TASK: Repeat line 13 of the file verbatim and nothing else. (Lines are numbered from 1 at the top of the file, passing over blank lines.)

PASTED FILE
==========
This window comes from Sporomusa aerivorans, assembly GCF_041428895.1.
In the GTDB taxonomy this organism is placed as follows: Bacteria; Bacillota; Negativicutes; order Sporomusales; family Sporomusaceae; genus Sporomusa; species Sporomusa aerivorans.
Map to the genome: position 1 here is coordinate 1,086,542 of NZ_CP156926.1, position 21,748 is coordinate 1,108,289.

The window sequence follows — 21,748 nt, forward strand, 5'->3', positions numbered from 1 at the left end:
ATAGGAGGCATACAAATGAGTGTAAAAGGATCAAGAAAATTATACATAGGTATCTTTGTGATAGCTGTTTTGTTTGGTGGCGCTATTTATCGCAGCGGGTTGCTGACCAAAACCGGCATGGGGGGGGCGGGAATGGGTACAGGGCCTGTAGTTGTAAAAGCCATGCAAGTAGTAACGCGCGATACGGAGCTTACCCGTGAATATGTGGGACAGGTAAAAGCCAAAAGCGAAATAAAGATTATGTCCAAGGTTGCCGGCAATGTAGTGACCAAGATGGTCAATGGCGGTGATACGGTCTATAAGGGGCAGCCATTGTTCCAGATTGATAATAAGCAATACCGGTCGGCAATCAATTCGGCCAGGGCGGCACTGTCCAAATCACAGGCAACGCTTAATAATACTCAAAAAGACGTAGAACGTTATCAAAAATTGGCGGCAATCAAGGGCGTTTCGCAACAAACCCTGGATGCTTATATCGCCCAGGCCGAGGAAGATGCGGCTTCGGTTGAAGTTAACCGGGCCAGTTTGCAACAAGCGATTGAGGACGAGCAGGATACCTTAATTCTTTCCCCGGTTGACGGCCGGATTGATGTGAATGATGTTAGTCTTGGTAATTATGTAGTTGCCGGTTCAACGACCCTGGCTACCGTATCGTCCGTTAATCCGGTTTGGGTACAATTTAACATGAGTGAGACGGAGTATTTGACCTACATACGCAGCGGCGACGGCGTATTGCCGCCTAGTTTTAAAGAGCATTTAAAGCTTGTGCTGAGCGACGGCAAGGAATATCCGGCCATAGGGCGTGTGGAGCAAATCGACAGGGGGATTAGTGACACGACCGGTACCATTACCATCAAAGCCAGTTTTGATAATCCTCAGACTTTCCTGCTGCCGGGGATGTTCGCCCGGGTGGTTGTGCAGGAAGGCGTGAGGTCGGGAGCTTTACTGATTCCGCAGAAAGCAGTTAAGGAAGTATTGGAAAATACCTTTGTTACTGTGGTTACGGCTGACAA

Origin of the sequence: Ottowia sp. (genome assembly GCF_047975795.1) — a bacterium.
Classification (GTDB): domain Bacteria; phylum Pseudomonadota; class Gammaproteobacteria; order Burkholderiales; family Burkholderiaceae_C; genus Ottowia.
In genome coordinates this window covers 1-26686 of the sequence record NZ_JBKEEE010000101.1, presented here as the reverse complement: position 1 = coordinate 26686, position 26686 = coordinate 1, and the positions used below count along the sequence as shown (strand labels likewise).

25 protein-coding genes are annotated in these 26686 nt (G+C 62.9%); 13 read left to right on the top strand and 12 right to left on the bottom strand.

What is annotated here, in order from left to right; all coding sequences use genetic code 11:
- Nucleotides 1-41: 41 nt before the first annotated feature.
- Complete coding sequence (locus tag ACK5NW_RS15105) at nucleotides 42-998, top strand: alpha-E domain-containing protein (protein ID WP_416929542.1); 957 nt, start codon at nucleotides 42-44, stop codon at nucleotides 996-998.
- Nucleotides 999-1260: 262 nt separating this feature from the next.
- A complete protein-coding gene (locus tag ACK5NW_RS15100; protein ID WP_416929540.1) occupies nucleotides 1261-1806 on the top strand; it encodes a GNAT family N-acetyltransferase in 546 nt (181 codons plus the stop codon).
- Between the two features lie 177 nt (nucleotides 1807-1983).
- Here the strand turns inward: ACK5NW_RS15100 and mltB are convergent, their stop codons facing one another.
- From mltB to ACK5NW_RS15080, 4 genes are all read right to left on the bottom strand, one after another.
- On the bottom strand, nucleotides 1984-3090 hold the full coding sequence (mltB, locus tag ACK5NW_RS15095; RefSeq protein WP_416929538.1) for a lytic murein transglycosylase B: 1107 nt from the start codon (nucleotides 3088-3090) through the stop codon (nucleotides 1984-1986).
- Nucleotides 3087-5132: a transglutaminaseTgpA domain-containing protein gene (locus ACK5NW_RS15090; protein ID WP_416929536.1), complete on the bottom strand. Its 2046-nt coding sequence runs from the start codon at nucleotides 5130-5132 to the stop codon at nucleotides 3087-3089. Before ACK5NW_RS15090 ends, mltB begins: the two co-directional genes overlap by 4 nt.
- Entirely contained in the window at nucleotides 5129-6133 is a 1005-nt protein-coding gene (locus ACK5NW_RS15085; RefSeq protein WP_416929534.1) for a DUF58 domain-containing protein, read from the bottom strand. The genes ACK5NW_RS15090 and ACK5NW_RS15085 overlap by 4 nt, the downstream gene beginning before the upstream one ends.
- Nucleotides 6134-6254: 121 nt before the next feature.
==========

- Nucleotides 999-1260: 262 nt separating this feature from the next.